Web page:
Silicones – Boon and Bane!
What is silicone?
The question of what silicone is and how do determine it qualitatively and quantitatively was answered in one of our previous blog posts with the title Qualitative and Quantitative Analysis of Silicone.
The use of silicones is very prevalent in several fields. As discussed in the blog post Qualitative and Quantitative Analysis of Silicone, the chemical structure of the polymer has a large influence on the properties of the silicone. That enables silicones to fit to almost any specific use and makes them a multifunctional polymer. But even if silicone is a versatile molecule, there are also times where you must ensure the absence of silicones. Fortunately, we are able to measure silicone by means of 1H NMR spectroscopy within the low ppm ranges!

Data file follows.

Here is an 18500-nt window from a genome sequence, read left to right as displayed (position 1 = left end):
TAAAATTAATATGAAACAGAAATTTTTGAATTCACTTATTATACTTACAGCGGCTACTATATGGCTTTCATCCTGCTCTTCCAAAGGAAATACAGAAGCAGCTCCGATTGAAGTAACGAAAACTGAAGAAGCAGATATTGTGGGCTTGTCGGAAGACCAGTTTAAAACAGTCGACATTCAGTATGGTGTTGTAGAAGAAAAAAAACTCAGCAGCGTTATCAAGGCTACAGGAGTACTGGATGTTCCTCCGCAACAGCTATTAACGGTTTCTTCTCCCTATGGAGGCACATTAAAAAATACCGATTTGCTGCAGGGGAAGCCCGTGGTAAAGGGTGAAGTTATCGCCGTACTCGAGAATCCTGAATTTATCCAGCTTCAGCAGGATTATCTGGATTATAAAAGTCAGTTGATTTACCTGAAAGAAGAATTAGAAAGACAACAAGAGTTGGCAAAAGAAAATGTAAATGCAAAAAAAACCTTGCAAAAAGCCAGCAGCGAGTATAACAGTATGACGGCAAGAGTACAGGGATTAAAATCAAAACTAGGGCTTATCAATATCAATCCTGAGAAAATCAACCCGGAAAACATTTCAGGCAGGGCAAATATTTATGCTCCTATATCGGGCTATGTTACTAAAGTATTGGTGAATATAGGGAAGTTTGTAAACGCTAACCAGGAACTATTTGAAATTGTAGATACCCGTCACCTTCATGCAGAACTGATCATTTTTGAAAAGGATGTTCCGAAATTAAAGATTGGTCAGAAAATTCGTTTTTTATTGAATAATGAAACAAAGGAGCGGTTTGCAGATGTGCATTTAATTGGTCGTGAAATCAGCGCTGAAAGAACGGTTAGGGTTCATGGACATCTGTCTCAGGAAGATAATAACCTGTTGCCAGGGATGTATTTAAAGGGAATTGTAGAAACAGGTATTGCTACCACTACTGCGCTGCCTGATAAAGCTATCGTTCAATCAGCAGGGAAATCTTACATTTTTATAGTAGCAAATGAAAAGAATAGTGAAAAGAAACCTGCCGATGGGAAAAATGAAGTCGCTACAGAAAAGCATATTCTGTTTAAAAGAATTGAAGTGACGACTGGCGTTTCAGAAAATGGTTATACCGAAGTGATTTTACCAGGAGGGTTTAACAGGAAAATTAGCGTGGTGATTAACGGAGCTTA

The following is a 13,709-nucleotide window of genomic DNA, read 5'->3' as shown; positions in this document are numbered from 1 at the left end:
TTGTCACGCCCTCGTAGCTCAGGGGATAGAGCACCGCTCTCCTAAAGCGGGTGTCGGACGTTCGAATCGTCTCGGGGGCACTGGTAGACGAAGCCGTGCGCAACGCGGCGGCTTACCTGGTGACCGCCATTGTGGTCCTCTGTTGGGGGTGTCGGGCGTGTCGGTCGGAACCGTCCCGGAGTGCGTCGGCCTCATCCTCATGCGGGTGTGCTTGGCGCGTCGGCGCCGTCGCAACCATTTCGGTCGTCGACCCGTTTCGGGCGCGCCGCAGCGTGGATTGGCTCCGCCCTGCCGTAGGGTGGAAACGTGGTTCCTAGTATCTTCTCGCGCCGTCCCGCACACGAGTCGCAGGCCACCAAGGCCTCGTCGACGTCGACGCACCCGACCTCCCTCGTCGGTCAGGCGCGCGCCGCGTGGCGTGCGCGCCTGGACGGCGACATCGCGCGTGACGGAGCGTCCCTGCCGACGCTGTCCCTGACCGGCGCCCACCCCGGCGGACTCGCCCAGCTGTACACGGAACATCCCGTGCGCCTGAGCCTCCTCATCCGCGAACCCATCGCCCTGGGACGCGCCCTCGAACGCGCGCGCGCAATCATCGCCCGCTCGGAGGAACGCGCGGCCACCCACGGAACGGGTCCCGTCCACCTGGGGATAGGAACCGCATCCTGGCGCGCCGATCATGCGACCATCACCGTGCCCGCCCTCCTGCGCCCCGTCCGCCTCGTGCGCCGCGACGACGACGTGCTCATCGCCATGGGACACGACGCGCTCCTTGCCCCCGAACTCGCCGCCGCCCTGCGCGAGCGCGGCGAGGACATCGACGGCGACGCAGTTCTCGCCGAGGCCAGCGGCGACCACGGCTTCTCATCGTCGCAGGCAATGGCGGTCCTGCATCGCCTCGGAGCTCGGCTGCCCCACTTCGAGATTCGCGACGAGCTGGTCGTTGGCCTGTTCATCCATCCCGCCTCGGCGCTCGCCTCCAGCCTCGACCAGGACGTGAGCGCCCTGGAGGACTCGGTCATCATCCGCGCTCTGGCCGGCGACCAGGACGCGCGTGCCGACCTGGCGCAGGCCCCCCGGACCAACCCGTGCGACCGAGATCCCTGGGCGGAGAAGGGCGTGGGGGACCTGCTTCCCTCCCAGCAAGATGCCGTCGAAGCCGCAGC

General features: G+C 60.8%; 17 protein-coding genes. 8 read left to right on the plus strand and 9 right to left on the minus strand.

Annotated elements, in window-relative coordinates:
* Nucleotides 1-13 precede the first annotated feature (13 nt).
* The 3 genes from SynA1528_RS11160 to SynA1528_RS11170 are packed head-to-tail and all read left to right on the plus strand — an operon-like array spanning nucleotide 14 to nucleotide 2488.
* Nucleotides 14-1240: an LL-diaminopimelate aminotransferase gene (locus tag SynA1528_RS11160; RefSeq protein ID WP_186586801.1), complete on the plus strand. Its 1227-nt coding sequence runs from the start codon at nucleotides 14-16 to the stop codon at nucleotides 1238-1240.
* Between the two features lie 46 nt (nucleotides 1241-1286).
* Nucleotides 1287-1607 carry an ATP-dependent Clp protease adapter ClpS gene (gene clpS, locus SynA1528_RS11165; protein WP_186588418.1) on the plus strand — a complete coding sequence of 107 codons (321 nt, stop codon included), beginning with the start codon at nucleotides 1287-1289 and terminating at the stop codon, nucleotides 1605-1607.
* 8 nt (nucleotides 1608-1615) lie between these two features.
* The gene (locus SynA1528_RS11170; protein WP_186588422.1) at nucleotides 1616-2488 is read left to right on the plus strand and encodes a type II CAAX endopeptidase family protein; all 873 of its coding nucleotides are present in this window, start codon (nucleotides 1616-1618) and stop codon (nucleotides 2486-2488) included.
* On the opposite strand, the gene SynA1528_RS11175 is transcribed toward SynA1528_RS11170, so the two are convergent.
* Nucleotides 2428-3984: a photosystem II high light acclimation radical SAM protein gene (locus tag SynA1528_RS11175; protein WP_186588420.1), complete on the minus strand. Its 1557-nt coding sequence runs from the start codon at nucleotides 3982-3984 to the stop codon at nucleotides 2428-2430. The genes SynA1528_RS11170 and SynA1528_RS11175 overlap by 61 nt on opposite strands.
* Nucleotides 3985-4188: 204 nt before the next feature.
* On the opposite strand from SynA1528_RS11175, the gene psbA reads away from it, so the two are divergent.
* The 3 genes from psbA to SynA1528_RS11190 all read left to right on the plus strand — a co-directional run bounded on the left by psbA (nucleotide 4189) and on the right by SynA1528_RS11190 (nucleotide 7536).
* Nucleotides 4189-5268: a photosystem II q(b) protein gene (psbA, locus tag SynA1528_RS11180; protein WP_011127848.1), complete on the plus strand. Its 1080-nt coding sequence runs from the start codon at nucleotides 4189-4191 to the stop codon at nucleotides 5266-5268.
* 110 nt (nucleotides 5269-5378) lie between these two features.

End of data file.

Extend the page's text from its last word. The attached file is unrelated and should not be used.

Contamination of products by silicone migrating from primary packaging material
For example, the presence of silicone in primary packaging material or laboratory equipment can be a problem for pharmaceutical products. In the 1980s, an aggregation of insulin was already connected to a low content of silicones leached-out of the packaging material. The source of silicone contaminations can be numerous. The inside of a ready-to-fill syringe, for instance, is often siliconized to achieve an optimum movement of the plunger. A further common source apart from the glass itself is the sealing material of various glass containers or disposable syringes and its cannula. As you can imagine now, a contamination with traces of silicone is nowadays almost hard to avoid. Of course, we are also aware of this topic in our own laboratory. A lot of our lab equipment is siliconized, too. Therefore, we tested material from many different suppliers until we found alternatives which are absolutely silicone free. With these materials we are able to analyze silicones in diverse products as well as in extracts of almost any material used for production or storage of those products.